Going to the Dogs
Patients find comfort with canines at Grady Health Systems’ new Dog Therapy Program
STORY: Claire Ruhlin
They say dogs are a man’s best friend, and this is particularly the case with Atlanta’s Grady Health System, which introduced the Grady Dog Therapy program to its specialty care options earlier this spring.
Research has shown that animals can provide an array of benefits to patients, from lowering blood pressure and improving recovery time to decreasing anxiety and helping maintain motor skills, says Lindsay Caulfield, senior vice president and chief experience officer at Grady.
“We’ve had so many patients say, ‘This just made my day,’” says Caulfield. “We’ve had nurses tell us their patients smiled for the first time or sat up on their own because of a visit with the dogs. In several cases, we’ve had patients with severe traumatic injuries who were struggling and depressed find hope and determination after a visit. It’s truly remarkable.”
Therapy dogs, affectionately nicknamed “furlunteers,” make rounds throughout the week based on a schedule, but they can also be specifically requested for certain patients. All dogs are certified through pet therapy organizations Pet Partners or Happy Tails, and both dogs and their owners, whom Grady calls VIPPs (Very Important Puppy Parents), go through extensive training to become therapy dogs and owners.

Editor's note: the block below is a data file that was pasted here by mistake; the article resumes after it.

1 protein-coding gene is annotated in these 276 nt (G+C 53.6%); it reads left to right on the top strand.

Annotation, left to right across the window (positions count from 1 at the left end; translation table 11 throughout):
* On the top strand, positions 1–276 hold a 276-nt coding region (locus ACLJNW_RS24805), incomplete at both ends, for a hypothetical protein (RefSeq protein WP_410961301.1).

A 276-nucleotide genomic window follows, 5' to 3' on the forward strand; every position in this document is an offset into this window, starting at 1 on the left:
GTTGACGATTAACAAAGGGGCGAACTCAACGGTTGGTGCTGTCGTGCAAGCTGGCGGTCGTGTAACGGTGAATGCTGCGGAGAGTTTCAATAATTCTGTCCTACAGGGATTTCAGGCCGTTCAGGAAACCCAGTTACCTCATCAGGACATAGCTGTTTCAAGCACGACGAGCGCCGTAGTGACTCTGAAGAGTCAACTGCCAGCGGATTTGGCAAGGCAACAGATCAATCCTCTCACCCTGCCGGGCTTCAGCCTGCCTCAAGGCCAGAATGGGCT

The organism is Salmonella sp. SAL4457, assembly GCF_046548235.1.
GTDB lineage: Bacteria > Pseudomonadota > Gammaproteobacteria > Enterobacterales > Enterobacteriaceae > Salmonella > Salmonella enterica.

“Sometimes, when people have given up or are withdrawn, a dog can communicate with them in a way people can’t,” says VIPP Elayne Miller.
“I can’t tell you how many times patients have literally cried and said the dogs have made their day,” adds Mary Webb, also a VIPP. “Dogs offer unconditional love. I also believe dogs have the extraordinary ability to sense things humans cannot. As soon as they walk in to a patient’s room, dogs can tell if a patient is in pain, stressed or anxious, and will immediately to offer comfort.”